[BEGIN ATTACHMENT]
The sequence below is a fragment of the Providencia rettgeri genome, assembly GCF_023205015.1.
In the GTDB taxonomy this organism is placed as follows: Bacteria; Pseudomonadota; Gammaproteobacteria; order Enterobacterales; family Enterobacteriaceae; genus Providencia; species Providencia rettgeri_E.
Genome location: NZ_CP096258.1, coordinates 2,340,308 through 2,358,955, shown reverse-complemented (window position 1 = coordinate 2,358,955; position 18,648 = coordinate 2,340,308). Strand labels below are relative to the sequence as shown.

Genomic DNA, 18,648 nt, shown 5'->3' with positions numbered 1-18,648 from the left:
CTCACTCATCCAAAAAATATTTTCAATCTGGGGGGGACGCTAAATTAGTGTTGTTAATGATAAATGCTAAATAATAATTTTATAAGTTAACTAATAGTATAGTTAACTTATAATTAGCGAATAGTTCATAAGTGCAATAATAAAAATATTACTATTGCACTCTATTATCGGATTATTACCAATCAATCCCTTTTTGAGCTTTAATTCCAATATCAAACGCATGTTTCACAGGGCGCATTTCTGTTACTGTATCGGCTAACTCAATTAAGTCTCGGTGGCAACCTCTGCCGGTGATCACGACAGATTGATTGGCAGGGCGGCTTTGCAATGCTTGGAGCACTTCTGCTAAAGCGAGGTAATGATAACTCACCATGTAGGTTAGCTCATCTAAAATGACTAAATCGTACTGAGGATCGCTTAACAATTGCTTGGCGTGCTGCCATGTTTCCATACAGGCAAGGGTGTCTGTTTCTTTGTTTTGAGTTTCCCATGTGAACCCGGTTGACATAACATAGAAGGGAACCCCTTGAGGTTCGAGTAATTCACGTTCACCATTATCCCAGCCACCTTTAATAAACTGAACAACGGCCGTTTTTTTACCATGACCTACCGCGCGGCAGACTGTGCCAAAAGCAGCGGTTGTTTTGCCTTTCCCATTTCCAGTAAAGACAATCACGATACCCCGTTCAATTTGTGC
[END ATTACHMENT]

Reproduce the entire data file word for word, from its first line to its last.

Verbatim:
The sequence below is a fragment of the Providencia rettgeri genome, assembly GCF_023205015.1.
In the GTDB taxonomy this organism is placed as follows: Bacteria; Pseudomonadota; Gammaproteobacteria; order Enterobacterales; family Enterobacteriaceae; genus Providencia; species Providencia rettgeri_E.
Genome location: NZ_CP096258.1, coordinates 2,340,308 through 2,358,955, shown reverse-complemented (window position 1 = coordinate 2,358,955; position 18,648 = coordinate 2,340,308). Strand labels below are relative to the sequence as shown.

Genomic DNA, 18,648 nt, shown 5'->3' with positions numbered 1-18,648 from the left:
CTCACTCATCCAAAAAATATTTTCAATCTGGGGGGGACGCTAAATTAGTGTTGTTAATGATAAATGCTAAATAATAATTTTATAAGTTAACTAATAGTATAGTTAACTTATAATTAGCGAATAGTTCATAAGTGCAATAATAAAAATATTACTATTGCACTCTATTATCGGATTATTACCAATCAATCCCTTTTTGAGCTTTAATTCCAATATCAAACGCATGTTTCACAGGGCGCATTTCTGTTACTGTATCGGCTAACTCAATTAAGTCTCGGTGGCAACCTCTGCCGGTGATCACGACAGATTGATTGGCAGGGCGGCTTTGCAATGCTTGGAGCACTTCTGCTAAAGCGAGGTAATGATAACTCACCATGTAGGTTAGCTCATCTAAAATGACTAAATCGTACTGAGGATCGCTTAACAATTGCTTGGCGTGCTGCCATGTTTCCATACAGGCAAGGGTGTCTGTTTCTTTGTTTTGAGTTTCCCATGTGAACCCGGTTGACATAACATAGAAGGGAACCCCTTGAGGTTCGAGTAATTCACGTTCACCATTATCCCAGCCACCTTTAATAAACTGAACAACGGCCGTTTTTTTACCATGACCTACCGCGCGGCAGACTGTGCCAAAAGCAGCGGTTGTTTTGCCTTTCCCATTTCCAGTAAAGACAATCACGATACCCCGTTCAATTTGTGC